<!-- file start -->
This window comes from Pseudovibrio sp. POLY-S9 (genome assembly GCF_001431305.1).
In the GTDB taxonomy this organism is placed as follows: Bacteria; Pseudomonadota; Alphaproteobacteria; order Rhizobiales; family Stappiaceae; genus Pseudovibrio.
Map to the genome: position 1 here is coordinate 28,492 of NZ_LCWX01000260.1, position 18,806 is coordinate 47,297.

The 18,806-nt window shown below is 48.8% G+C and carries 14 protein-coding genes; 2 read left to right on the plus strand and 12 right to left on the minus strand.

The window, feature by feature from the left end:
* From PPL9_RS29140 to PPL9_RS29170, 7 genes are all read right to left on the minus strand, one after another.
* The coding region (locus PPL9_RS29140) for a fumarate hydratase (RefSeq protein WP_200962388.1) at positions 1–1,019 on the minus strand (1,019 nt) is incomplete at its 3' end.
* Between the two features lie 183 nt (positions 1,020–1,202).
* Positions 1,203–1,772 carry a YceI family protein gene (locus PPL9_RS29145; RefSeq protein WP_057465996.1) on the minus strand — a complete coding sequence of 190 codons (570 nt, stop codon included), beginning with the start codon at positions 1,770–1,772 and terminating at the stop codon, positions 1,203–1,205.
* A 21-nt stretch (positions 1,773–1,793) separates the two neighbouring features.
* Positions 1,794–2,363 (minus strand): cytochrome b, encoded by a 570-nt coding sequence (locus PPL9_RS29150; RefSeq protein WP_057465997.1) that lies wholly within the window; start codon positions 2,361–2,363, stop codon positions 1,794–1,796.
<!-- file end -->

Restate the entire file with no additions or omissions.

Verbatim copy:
This window comes from Pseudovibrio sp. POLY-S9 (genome assembly GCF_001431305.1).
In the GTDB taxonomy this organism is placed as follows: Bacteria; Pseudomonadota; Alphaproteobacteria; order Rhizobiales; family Stappiaceae; genus Pseudovibrio.
Map to the genome: position 1 here is coordinate 28,492 of NZ_LCWX01000260.1, position 18,806 is coordinate 47,297.

The 18,806-nt window shown below is 48.8% G+C and carries 14 protein-coding genes; 2 read left to right on the plus strand and 12 right to left on the minus strand.

The window, feature by feature from the left end:
* From PPL9_RS29140 to PPL9_RS29170, 7 genes are all read right to left on the minus strand, one after another.
* The coding region (locus PPL9_RS29140) for a fumarate hydratase (RefSeq protein WP_200962388.1) at positions 1–1,019 on the minus strand (1,019 nt) is incomplete at its 3' end.
* Between the two features lie 183 nt (positions 1,020–1,202).
* Positions 1,203–1,772 carry a YceI family protein gene (locus PPL9_RS29145; RefSeq protein WP_057465996.1) on the minus strand — a complete coding sequence of 190 codons (570 nt, stop codon included), beginning with the start codon at positions 1,770–1,772 and terminating at the stop codon, positions 1,203–1,205.
* A 21-nt stretch (positions 1,773–1,793) separates the two neighbouring features.
* Positions 1,794–2,363 (minus strand): cytochrome b, encoded by a 570-nt coding sequence (locus PPL9_RS29150; RefSeq protein WP_057465997.1) that lies wholly within the window; start codon positions 2,361–2,363, stop codon positions 1,794–1,796.